Charlotte Webb on Digital Labour and The Work We Want

CCW PhD student Charlotte Webb is a co-founder of Glasshouse Collective, a group that creates projects exploring social, political and economic problems and possibilities brought about by the web. Their current focus is  The Work We Want, a project about digital labour funded by The Space. Webb has recently been interviewed by Ruth Catlow of Furtherfield Gallery about this research. In an excerpt of the interview, Webb discusses digital labour and how Glasshouse has evolved since its inception at last year’s hackathon at Tate Modern.

Ruth: I am wondering how best to approach the interview.

Especially for the people on the Netbehaviour list, I think that the way the project moves between art and entrepreneurial strategies will be very provocative (I find it very provocative).

btw Do you know A Crowded Apocalypse by IOCOSE – an artist group who out-sourced/crowdsourced conspiracy theories and global protests.

Charlotte: Hmm – yes, it’s really tricky because questions about digital labour in relation to art practice, the knowledge economy, crowdsourcing cultural production, affective labour etc are related but distinct from questions about digital labour relating to more general ‘work’.

What I think this reveals is that questions of exploitation need to be understood as culturally relative. Obviously we don’t want cultural producers to be exploited, but at the same time you just can’t say that ‘working for free’ by, say, contributing to a mailing list discussion or creating a Tumblr is exploitative in the same way that competition-based freelance platforms encourage.

We talked to the founders of a Nigerian freelancing platform last week, and I asked them about this. I said that Western discourses tend to focus on precarity, lack of unions, lack of sick/holiday pay etc and asked whether this was an issue for Nigerian workers. They said it might be in the future, but for now, workers are just desperate for money and will take whatever work they can get as a matter of necessity.

Also, precarity is much more of an ‘issue’ for rich countries because we’re used to stability, but people in poor countries are used to needing multiple revenue streams and being self-employed.

Thanks for Crowded Apocalypse….looks great.

Charlotte: Reading through the IOCOSE interview has made me think about how our project has shifted – at the Tate hack it was very much about outsourcing the creative process (our group motto has become ‘let it go’!), and challenging the idea of the author, as IOCOSE touch on.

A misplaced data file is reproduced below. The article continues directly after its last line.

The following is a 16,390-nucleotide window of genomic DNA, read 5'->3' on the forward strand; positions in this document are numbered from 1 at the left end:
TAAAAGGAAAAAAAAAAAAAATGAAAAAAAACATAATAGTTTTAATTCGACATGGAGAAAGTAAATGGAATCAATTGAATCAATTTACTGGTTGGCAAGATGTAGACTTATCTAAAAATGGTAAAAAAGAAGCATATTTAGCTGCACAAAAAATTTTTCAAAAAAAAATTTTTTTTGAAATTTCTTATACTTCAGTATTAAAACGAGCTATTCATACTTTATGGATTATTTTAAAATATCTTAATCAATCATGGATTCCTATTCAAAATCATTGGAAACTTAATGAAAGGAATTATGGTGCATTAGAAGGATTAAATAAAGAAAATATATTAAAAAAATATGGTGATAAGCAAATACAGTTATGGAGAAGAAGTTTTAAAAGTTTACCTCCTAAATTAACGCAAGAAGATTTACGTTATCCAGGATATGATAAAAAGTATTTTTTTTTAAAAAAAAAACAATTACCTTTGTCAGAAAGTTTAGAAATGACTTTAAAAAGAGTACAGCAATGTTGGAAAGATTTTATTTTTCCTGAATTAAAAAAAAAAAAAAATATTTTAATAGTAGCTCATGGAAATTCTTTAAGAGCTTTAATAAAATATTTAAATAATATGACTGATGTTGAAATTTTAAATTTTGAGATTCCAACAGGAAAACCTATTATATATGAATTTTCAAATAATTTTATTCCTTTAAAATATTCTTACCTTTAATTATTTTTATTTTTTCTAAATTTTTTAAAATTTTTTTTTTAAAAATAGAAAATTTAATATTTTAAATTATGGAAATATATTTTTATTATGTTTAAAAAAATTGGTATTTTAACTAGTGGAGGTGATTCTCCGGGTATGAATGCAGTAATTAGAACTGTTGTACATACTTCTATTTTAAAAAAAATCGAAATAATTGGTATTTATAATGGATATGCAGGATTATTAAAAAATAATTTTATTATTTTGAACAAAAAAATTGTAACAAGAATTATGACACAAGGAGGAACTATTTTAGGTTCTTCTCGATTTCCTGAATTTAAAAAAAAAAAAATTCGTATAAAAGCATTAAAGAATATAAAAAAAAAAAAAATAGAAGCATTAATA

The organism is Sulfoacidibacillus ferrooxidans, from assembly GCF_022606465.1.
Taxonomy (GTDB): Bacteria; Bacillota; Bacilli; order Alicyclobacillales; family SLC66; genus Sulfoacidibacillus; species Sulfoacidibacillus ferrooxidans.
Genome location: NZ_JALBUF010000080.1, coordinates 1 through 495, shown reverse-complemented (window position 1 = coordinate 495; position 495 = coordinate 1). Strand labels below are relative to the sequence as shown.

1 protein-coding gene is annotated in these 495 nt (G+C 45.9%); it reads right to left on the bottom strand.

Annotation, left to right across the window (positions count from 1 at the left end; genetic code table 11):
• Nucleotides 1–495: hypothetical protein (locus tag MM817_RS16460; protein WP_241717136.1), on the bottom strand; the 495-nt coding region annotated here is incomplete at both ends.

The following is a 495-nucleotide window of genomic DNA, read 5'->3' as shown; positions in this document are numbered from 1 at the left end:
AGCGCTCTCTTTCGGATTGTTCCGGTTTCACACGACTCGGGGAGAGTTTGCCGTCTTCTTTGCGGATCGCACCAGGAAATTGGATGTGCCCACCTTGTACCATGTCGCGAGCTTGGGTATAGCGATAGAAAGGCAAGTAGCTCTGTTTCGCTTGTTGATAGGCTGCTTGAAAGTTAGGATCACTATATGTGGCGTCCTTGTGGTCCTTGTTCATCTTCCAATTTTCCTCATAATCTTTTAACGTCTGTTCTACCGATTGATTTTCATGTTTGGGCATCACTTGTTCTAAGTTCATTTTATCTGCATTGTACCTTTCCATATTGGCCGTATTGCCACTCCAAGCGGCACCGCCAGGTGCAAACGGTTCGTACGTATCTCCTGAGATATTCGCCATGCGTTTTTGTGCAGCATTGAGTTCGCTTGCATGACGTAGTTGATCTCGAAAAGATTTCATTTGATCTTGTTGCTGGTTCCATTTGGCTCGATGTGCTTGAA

This was a fascinating and knotty approach, but as the project has progressed, we’ve taken more control over the production process. It was partly because we really wanted to understand the system of digital labour, and to hear from specific voices about it so we could raise awareness about a potential future of work coming to all of us. That required us to run a pretty tight logistical ship and to take a bit more control, so we moved away from the focus on outsourcing creativity for quite pragmatic reasons.

I think I’m struggling with the ‘but where’s the art?’ question in our project, and can’t quite decide ‘what’ it is, and whether this matters. I’d love to know how you’d categorise the project?

Ruth: I ask about the art, because you describe yourself as an artist. I think it’s true that you describe Glasshouse as an arts collective, that came together at the launch event for The Space which is a digital arts commissioning agency.

If I were to come straight to your Digital Labour project I might describe it as a social research project that employs some engagement techniques that are informed by participatory art.

What I’m interested to hear from you is about why it was important to describe Glasshouse as an arts collective.

Charlotte: We described ourselves as an art collective early on (we formed in June 2014) as that was loosely how we conceived of ourselves. Partly that was a result of meeting at Hack the Space, and the focus of our work on outsourcing creative activities.

Since then, the membership of the group has changed, and we’ve avoided calling ourselves an art collective on, because we (or at least I) see the project in a way that is similar to your description. Although the importance of the category ‘art’ has fallen away as we’ve been led by our ‘findings’ (to use a researchy term), the engagement techniques you mention do come out of a knowledge of participatory (and other) art practices, and it would be unusual to find them in a straightforward social research project. The work will take a physical form at the Web We Want festival, as well as taking an online form on the Space website. In that respect, I’d say the work belongs to a broad field of networked cultural production.

For the full interview, visit Furtherfield.

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